Spanish quality of the town re-asserts itself distinctly. So it does,
too, when a carriage containing the princesses of the royal household
rattles down the Prado Park, drawn by mules in barbaric red-tasselled
harness, and preceded by a courier who wears a sort of gold-braided
nightcap.

[Illustration: WATER-DEALER.]

[Illustration: OLD ARTILLERY PARK.]

There is no cathedral at Madrid, but the churches, smeared as usual with
gold and stucco and paint in tasteless extravagance, are numerous
enough; and on many a balcony I saw withered straw-like plumes, long as
a man, hung up in commemoration of the last Palm-Sunday. The morning
papers have a "religious bulletin" in the amusement column, giving the
saints and services of the day; besides which special masses for the
souls of departed capitalists are constantly announced, with a request
that friends shall attend. These paid rites doubtless offer a pleasant
exception to the routine of commonplace church-going. Thus, while the
men are absorbed by their cafés and politics, their countless cigarettes
and lottery tickets, with a minimum of business and a maximum of
dominoes, the women fill up their time with matins and vespers,
confessions and intrigues. It would be merely repeating the frank
assertion of the Spanish men themselves to say that feminine morals here
are in a lamentable state; but at least appearances are always carefully
guarded, and if judged by externals only, Madrid is far more virtuous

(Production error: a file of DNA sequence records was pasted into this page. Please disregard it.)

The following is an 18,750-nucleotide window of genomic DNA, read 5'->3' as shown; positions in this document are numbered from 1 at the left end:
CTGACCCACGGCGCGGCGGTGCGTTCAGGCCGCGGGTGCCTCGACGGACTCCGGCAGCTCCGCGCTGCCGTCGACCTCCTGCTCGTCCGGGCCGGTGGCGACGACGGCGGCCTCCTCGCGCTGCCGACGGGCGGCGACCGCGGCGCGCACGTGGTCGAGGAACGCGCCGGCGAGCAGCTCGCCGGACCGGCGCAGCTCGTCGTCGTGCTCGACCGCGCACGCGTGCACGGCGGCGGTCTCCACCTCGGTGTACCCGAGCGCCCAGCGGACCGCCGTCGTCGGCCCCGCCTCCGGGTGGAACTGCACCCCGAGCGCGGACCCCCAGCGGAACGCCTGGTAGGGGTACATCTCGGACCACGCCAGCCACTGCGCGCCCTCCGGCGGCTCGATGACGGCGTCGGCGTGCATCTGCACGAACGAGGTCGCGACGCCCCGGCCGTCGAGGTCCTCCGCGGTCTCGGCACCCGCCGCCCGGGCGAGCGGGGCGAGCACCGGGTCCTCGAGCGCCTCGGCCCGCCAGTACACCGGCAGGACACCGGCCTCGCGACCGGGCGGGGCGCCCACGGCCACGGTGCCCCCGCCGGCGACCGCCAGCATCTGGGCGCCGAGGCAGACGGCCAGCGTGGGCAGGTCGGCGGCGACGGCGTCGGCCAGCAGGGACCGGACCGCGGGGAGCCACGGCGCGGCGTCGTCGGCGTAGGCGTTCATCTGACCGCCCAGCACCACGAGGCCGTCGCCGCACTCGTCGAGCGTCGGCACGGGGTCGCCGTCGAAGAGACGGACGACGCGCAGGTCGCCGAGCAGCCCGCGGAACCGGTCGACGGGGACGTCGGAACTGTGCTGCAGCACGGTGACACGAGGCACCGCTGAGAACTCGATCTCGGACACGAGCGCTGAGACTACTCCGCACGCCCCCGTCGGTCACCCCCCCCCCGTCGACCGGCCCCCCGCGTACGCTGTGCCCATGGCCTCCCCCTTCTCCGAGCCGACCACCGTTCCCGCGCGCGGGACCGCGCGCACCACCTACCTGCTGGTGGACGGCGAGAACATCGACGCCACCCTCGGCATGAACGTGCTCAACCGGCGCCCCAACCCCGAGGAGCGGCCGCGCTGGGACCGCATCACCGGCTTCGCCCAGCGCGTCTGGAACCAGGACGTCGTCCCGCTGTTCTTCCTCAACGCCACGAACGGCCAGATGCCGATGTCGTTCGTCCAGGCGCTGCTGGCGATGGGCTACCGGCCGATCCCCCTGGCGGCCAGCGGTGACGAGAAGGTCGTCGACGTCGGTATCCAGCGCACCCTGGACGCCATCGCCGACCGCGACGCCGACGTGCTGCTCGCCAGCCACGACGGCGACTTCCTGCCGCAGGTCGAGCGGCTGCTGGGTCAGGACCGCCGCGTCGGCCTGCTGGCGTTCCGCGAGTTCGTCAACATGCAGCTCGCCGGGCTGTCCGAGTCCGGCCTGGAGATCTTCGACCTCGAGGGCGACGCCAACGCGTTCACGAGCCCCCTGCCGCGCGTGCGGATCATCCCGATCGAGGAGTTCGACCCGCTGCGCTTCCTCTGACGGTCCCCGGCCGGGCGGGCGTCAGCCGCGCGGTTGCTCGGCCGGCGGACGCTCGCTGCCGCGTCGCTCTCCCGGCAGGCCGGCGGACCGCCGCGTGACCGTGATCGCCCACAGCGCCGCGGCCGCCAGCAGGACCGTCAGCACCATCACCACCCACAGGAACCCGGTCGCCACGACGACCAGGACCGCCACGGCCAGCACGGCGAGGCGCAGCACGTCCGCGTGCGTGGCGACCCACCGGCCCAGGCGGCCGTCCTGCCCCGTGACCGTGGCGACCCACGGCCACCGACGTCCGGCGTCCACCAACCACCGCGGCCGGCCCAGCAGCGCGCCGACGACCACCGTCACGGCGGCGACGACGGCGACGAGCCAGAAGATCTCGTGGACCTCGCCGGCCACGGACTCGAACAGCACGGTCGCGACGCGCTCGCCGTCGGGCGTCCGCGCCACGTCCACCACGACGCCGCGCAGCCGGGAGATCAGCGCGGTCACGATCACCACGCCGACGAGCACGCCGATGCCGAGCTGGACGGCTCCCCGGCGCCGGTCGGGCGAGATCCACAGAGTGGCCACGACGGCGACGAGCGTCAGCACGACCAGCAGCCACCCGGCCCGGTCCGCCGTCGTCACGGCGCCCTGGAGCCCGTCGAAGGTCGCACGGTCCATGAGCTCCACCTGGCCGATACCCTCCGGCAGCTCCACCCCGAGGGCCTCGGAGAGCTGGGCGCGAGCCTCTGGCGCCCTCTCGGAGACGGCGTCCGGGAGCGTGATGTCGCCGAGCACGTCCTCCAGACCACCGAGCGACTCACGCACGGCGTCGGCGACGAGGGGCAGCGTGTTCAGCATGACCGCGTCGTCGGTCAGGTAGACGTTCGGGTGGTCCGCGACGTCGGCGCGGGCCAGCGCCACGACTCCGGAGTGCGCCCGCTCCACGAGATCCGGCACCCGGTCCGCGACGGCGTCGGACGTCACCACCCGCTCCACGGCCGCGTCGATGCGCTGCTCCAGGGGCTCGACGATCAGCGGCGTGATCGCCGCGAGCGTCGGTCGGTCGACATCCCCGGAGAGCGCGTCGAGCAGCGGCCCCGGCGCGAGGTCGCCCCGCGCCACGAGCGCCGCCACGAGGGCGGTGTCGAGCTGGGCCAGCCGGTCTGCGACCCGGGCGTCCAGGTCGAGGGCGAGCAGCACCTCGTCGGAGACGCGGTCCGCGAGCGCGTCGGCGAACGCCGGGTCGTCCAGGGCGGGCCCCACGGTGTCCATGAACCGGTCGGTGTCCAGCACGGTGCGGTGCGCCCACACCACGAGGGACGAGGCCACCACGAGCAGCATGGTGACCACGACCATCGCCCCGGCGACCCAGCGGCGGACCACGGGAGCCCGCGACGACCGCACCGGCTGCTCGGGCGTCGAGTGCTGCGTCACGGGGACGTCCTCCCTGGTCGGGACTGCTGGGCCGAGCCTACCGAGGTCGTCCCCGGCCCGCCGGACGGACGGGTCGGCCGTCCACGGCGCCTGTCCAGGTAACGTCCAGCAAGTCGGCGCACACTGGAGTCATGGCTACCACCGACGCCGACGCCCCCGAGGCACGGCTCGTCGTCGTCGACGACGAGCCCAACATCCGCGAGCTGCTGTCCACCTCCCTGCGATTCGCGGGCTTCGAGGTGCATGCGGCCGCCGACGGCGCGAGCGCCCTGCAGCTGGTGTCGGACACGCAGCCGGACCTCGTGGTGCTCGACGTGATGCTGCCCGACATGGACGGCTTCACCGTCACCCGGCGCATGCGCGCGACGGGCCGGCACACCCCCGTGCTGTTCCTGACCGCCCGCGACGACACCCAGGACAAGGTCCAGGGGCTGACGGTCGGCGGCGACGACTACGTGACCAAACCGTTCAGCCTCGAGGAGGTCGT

than London or Paris. As for local society, it exists so much on
appearances that the substance suffers. It is true, the ladies are
beautiful and of noble stature; and their costumes, governed by the
happiest taste, surpass in luxury those seen in public in almost any
other city. The cavaliers are, without exception, the best-dressed
gentlemen in the world; and the mass of sumptuous equipages, with
polished grooms and surpassingly fine horses, which crowds the broad
Castilian Fountain drive, or the Park road on the east of the Buen
Retiro gardens, during fashionable hours, is amazing. Great wealth is
gathered in the hands of a few nobles, who often draw heavy salaries
from government for long-obsolete services; but the most of this
costuming and grooming is attained by semi-starvation at home. By
consequence, dinners and dancing-parties are rarely given even in the
season, and royalty itself provides no more than a couple of balls, with
two or three state dinners, a year.

[Illustration: THE ESCORIAL.]